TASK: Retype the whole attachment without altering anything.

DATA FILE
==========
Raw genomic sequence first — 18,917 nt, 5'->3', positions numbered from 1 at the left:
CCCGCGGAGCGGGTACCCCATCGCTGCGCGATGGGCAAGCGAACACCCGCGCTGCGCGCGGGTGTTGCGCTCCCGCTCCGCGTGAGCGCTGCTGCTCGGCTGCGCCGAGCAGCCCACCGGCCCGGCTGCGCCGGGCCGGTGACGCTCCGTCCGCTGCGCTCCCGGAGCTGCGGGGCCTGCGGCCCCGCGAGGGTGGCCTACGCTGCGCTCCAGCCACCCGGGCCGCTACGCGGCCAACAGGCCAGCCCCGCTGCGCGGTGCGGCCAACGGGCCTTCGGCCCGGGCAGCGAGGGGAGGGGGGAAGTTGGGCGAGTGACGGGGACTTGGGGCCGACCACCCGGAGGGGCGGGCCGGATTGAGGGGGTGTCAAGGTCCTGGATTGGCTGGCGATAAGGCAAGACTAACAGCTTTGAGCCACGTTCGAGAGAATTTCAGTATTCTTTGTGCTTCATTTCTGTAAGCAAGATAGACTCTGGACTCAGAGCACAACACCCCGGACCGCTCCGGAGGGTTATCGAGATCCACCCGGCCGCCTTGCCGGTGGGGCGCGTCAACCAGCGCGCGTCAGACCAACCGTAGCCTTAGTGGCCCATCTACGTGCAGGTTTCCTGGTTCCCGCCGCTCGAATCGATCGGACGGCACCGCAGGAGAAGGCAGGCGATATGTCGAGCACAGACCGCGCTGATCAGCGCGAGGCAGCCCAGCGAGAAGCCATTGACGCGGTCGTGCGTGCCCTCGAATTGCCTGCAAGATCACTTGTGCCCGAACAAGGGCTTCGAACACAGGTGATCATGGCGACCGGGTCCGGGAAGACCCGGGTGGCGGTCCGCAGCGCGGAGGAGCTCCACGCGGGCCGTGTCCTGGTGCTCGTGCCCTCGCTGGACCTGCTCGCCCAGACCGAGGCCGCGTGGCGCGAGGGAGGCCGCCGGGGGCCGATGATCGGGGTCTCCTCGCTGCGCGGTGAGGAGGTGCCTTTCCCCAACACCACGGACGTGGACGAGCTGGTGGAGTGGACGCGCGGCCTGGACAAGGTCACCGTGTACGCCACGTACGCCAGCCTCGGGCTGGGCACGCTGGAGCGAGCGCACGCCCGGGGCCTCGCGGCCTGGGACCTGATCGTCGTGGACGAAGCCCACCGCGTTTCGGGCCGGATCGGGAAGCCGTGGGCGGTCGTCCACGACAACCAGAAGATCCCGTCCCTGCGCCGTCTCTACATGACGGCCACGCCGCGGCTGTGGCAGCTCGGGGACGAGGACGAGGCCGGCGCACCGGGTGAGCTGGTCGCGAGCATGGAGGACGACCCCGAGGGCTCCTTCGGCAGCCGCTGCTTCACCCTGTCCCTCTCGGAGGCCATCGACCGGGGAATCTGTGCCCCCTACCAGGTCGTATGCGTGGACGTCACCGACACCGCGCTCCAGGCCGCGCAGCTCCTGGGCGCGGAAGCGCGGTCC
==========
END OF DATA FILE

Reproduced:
Raw genomic sequence first — 18,917 nt, 5'->3', positions numbered from 1 at the left:
CCCGCGGAGCGGGTACCCCATCGCTGCGCGATGGGCAAGCGAACACCCGCGCTGCGCGCGGGTGTTGCGCTCCCGCTCCGCGTGAGCGCTGCTGCTCGGCTGCGCCGAGCAGCCCACCGGCCCGGCTGCGCCGGGCCGGTGACGCTCCGTCCGCTGCGCTCCCGGAGCTGCGGGGCCTGCGGCCCCGCGAGGGTGGCCTACGCTGCGCTCCAGCCACCCGGGCCGCTACGCGGCCAACAGGCCAGCCCCGCTGCGCGGTGCGGCCAACGGGCCTTCGGCCCGGGCAGCGAGGGGAGGGGGGAAGTTGGGCGAGTGACGGGGACTTGGGGCCGACCACCCGGAGGGGCGGGCCGGATTGAGGGGGTGTCAAGGTCCTGGATTGGCTGGCGATAAGGCAAGACTAACAGCTTTGAGCCACGTTCGAGAGAATTTCAGTATTCTTTGTGCTTCATTTCTGTAAGCAAGATAGACTCTGGACTCAGAGCACAACACCCCGGACCGCTCCGGAGGGTTATCGAGATCCACCCGGCCGCCTTGCCGGTGGGGCGCGTCAACCAGCGCGCGTCAGACCAACCGTAGCCTTAGTGGCCCATCTACGTGCAGGTTTCCTGGTTCCCGCCGCTCGAATCGATCGGACGGCACCGCAGGAGAAGGCAGGCGATATGTCGAGCACAGACCGCGCTGATCAGCGCGAGGCAGCCCAGCGAGAAGCCATTGACGCGGTCGTGCGTGCCCTCGAATTGCCTGCAAGATCACTTGTGCCCGAACAAGGGCTTCGAACACAGGTGATCATGGCGACCGGGTCCGGGAAGACCCGGGTGGCGGTCCGCAGCGCGGAGGAGCTCCACGCGGGCCGTGTCCTGGTGCTCGTGCCCTCGCTGGACCTGCTCGCCCAGACCGAGGCCGCGTGGCGCGAGGGAGGCCGCCGGGGGCCGATGATCGGGGTCTCCTCGCTGCGCGGTGAGGAGGTGCCTTTCCCCAACACCACGGACGTGGACGAGCTGGTGGAGTGGACGCGCGGCCTGGACAAGGTCACCGTGTACGCCACGTACGCCAGCCTCGGGCTGGGCACGCTGGAGCGAGCGCACGCCCGGGGCCTCGCGGCCTGGGACCTGATCGTCGTGGACGAAGCCCACCGCGTTTCGGGCCGGATCGGGAAGCCGTGGGCGGTCGTCCACGACAACCAGAAGATCCCGTCCCTGCGCCGTCTCTACATGACGGCCACGCCGCGGCTGTGGCAGCTCGGGGACGAGGACGAGGCCGGCGCACCGGGTGAGCTGGTCGCGAGCATGGAGGACGACCCCGAGGGCTCCTTCGGCAGCCGCTGCTTCACCCTGTCCCTCTCGGAGGCCATCGACCGGGGAATCTGTGCCCCCTACCAGGTCGTATGCGTGGACGTCACCGACACCGCGCTCCAGGCCGCGCAGCTCCTGGGCGCGGAAGCGCGGTCC